Variables derived from the population-based registers did not yield any partially missing values. In the surveys there were some partially missing answers, ranging from 0.3% for country of birth to 1.7% for socio-economic status; hence the number of individuals included in the different models differs slightly. Excluding all individuals with partially missing answers (n= 550, 5.6%), basing the analyses solely on those with complete information on all variables, did not alter the effect estimates.

All statistical analyses were performed using the SAS statistical software, version 9.2 (SAS Institute Inc., Cary, NC, USA).

Results

A total of 31.8% of the participants, reported low STSL during the last 12 months in 2002, and 18.5% reported high STSL during the same period (Table 1). There were statistically significant differences between sex and age groups in the prevalence of STSL. Among women 22.4% reported high STSL, compared to 14.6% among men, and among 18–29 year olds, 34.3% reported high STSL compared to 21.4% and 11.3% in the older age groups. Prevalence differences were also detected between socioeconomic groups, 8.0% of self-employed individuals reported high STSL compared to 18-22% among other socio-economic groups. Among those with less than good self-rated health, 27.3% reported high STSL, compared to 17.0% among the others. Similarly, 26.7% of individuals with decreased mental wellbeing reported high STSL, compared to 16.7% among those with good mental wellbeing.

In Table 2, differences in the number and percentage of the outcomes 2006–2007 is shown, stratified on STSL. Among those exposed to high STSL, 8.8% had long-term sick leave in 2007, compared to 4.6% among those with no STSL. There were similar differences between exposure groups in the prevalence of short-term unemployment in 2006, although the general prevalence figures were slightly lower. There were no statistically significant differences in the prevalence of disability pension in 2007 or long-term unemployment in 2006 between the exposure groups.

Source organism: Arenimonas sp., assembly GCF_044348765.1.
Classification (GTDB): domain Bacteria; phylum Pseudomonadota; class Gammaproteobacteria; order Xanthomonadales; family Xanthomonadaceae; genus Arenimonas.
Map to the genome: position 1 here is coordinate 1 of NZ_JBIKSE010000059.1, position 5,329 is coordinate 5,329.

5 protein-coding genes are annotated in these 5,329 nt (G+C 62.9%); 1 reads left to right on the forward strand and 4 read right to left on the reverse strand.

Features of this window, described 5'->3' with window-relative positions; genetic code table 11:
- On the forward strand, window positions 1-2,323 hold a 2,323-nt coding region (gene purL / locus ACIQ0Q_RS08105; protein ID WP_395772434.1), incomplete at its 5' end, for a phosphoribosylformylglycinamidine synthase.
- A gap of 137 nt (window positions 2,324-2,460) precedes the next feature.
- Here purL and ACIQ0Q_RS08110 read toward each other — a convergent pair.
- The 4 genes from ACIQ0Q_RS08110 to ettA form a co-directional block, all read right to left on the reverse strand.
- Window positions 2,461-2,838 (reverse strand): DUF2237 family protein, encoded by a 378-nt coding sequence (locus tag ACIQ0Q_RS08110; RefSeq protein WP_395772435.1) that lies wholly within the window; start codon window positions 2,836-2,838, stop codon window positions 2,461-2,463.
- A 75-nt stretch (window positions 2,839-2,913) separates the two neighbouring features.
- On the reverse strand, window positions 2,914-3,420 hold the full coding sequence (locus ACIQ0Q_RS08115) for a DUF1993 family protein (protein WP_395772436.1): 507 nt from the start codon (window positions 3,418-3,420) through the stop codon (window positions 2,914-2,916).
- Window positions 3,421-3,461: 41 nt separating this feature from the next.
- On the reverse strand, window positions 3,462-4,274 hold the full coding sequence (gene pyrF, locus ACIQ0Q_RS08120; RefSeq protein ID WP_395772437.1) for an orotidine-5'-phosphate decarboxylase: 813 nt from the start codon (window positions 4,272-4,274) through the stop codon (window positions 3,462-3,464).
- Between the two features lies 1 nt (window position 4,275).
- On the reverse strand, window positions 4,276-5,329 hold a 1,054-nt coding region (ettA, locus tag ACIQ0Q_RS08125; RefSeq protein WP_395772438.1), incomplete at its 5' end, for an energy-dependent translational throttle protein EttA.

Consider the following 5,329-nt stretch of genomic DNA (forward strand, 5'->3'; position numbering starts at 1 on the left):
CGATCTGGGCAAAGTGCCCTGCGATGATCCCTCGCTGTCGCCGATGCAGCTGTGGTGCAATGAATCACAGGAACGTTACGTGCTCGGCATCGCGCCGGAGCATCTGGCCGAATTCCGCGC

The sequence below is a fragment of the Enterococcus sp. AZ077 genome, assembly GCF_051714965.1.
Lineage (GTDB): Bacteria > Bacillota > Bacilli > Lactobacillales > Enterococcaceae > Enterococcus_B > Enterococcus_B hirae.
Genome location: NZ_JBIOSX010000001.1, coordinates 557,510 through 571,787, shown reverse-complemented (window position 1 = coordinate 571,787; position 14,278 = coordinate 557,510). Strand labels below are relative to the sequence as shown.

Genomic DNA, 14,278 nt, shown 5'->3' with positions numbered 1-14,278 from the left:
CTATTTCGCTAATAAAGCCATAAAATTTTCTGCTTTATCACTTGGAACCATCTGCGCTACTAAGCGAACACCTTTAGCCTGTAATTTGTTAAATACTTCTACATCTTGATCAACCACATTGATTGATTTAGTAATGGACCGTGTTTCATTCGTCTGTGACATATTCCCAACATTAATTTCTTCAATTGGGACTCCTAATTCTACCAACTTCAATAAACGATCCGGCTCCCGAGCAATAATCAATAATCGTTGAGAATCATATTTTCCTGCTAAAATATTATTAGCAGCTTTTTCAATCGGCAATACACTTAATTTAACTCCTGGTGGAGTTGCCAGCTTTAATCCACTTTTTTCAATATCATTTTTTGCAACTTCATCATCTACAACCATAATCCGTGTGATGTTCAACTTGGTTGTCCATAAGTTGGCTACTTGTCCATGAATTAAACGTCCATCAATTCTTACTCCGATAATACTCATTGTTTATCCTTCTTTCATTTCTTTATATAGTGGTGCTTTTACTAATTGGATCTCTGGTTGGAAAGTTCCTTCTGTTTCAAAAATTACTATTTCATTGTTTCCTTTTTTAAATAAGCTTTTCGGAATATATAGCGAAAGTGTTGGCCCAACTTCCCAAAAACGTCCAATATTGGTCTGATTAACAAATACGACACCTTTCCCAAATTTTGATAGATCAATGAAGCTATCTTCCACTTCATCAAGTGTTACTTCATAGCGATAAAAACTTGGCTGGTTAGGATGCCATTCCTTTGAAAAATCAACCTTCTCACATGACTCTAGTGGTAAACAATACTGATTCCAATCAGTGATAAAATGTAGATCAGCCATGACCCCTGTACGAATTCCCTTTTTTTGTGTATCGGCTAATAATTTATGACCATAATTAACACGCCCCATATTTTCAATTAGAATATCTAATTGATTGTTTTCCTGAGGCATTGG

Table 2. Short-term sick leave (STSL) in 2002, number and percentage of the outcomes, in 2006–2007

Table 3 shows statistically significant higher crude odds ratios for long-term sick leave and short-term unemployment among those exposed to high STSL, and a significant higher odds ratio for long-term sick leave for those exposed to low STSL. No increased odds ratios were found for short-term unemployment for individuals exposed to low STSL. No increased odds ratios were found for long-term unemployment and disability pension. Overall, adjustment for all measures of health status in 2002 and socio-demographic factors only slightly changed the estimates. After these adjustments the odds ratio of future long-term sickness absence for those with high STSL was 2.11 (95% CI 1.67-2.67). The odds of long-term sick leave appeared to increase with increasing exposure. There was a crude increased odds of short-term unemployment among those exposed to high STSL, but after adjustment for mental wellbeing and socio-demographic factors, the effect estimates were not statistically significant (OR 1.25 95% CI 0.93-1.67). After adjustments for confounding no statistically significant effect of STSL was found on either long-term unemployment (OR 0.56 (95% 0.26-1.18) or disability pension (OR 0.74 95% 0.42-1.33).